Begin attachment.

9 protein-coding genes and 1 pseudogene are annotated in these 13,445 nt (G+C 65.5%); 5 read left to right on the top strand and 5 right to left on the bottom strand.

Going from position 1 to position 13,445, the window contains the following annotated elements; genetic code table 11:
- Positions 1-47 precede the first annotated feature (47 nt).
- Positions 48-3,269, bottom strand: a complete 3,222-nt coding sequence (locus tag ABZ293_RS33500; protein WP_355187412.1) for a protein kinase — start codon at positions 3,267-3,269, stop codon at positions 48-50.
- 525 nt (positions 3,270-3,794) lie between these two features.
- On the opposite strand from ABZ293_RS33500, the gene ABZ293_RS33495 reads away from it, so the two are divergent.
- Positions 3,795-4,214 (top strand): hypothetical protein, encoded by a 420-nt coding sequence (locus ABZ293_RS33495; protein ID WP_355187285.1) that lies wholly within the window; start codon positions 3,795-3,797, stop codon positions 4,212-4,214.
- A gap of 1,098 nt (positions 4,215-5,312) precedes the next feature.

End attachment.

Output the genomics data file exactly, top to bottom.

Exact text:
9 protein-coding genes and 1 pseudogene are annotated in these 13,445 nt (G+C 65.5%); 5 read left to right on the top strand and 5 right to left on the bottom strand.

Going from position 1 to position 13,445, the window contains the following annotated elements; genetic code table 11:
- Positions 1-47 precede the first annotated feature (47 nt).
- Positions 48-3,269, bottom strand: a complete 3,222-nt coding sequence (locus tag ABZ293_RS33500; protein WP_355187412.1) for a protein kinase — start codon at positions 3,267-3,269, stop codon at positions 48-50.
- 525 nt (positions 3,270-3,794) lie between these two features.
- On the opposite strand from ABZ293_RS33500, the gene ABZ293_RS33495 reads away from it, so the two are divergent.
- Positions 3,795-4,214 (top strand): hypothetical protein, encoded by a 420-nt coding sequence (locus ABZ293_RS33495; protein ID WP_355187285.1) that lies wholly within the window; start codon positions 3,795-3,797, stop codon positions 4,212-4,214.
- A gap of 1,098 nt (positions 4,215-5,312) precedes the next feature.